Shares of Freddie Mac (FRE) are up over 82% this afternoon after the firm reported a quarterly profit.
Of course, there’s probably still no way that Freddie Mac is worth anything. Its $768 million in net income is derived from one-time accounting voodoo, mark to market gains due to rising interest rates and lower funding costs because it is now part of the government of the United States. It has reduced its provision for future credit losses by $3.9 billion from last quarter to $5.2 billion, which could be bullish for news for mortgages.
Is it really likely that Freddie has any long term value? The company’s fate lies in the hands of the Congress and administration, which has lately signalled that it might be willing to spin off a “good bank.” That idea was sharply criticised and quickly disavowed by the administration, however.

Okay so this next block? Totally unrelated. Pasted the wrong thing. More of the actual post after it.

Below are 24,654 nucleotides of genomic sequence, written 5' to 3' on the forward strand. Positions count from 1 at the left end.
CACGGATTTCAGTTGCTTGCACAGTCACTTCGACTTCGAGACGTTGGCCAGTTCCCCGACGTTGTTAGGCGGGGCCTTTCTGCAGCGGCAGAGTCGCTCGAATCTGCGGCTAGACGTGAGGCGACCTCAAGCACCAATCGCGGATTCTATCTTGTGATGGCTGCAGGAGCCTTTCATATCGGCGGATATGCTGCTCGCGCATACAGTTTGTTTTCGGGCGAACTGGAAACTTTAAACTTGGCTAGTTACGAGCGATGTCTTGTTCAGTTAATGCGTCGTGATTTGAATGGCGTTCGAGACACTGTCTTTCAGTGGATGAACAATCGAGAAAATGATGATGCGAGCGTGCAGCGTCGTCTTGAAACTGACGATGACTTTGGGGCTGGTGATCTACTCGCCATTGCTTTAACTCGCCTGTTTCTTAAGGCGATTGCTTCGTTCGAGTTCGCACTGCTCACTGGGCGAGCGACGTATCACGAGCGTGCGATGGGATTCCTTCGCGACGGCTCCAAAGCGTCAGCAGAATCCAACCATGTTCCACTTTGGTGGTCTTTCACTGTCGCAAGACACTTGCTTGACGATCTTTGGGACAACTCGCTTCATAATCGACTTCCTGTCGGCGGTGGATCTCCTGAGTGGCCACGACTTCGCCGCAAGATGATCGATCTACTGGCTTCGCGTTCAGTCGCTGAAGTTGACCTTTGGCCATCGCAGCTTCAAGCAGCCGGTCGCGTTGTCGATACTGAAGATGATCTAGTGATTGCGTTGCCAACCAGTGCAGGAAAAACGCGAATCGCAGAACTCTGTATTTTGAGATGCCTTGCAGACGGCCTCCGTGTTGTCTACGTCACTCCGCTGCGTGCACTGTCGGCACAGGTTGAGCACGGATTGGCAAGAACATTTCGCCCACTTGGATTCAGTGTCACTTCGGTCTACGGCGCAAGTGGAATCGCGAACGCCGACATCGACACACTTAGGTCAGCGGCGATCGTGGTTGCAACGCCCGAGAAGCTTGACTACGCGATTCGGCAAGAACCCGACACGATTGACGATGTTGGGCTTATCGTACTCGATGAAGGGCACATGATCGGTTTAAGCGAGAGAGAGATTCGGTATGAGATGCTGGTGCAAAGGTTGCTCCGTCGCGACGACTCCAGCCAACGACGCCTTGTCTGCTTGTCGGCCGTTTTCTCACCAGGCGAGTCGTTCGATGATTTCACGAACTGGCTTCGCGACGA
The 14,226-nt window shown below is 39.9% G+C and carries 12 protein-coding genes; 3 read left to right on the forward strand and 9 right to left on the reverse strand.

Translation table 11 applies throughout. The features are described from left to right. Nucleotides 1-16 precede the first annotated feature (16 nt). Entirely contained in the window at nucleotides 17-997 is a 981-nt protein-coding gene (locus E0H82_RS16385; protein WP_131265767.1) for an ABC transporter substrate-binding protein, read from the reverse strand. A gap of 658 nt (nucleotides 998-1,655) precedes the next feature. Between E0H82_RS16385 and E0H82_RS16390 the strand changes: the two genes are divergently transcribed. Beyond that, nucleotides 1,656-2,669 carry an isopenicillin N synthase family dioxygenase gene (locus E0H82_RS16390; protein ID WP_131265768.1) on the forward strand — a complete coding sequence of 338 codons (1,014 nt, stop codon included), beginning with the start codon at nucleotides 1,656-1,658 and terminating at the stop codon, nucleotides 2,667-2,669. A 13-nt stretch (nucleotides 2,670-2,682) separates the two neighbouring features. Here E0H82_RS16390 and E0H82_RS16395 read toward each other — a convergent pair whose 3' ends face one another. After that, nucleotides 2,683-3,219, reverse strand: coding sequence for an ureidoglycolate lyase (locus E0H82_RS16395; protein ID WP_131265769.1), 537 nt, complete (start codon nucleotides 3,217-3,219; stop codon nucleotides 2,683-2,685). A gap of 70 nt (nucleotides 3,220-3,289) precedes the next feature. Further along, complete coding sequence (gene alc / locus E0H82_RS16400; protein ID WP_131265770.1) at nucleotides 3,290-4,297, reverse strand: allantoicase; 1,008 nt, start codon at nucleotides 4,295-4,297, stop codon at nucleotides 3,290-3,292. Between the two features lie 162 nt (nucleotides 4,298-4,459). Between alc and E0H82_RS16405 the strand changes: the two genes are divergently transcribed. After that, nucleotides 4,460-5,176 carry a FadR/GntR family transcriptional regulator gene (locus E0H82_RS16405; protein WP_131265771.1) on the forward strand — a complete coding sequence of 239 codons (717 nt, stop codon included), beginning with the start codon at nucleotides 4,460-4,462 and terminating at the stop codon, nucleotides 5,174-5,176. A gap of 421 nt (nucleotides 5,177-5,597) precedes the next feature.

Morningstar analyst Matthew Warren writes: “We remain quite certain that Freddie Mac’s common equity is worthless barring a ridiculous (from the taxpayers’ perspective) public policy decision.”
Perhaps the best analysis of Freddie Mac’s profitability we’ve heard came from a trader who pointed out that this should be embarrassing for Goldman Sachs.
“If F*&#@@ing Freddie can make a profit in this market because of low borrowing costs, Goldman should shut up about how market wise they are. They just made money the Freddie way too,” the trader said.
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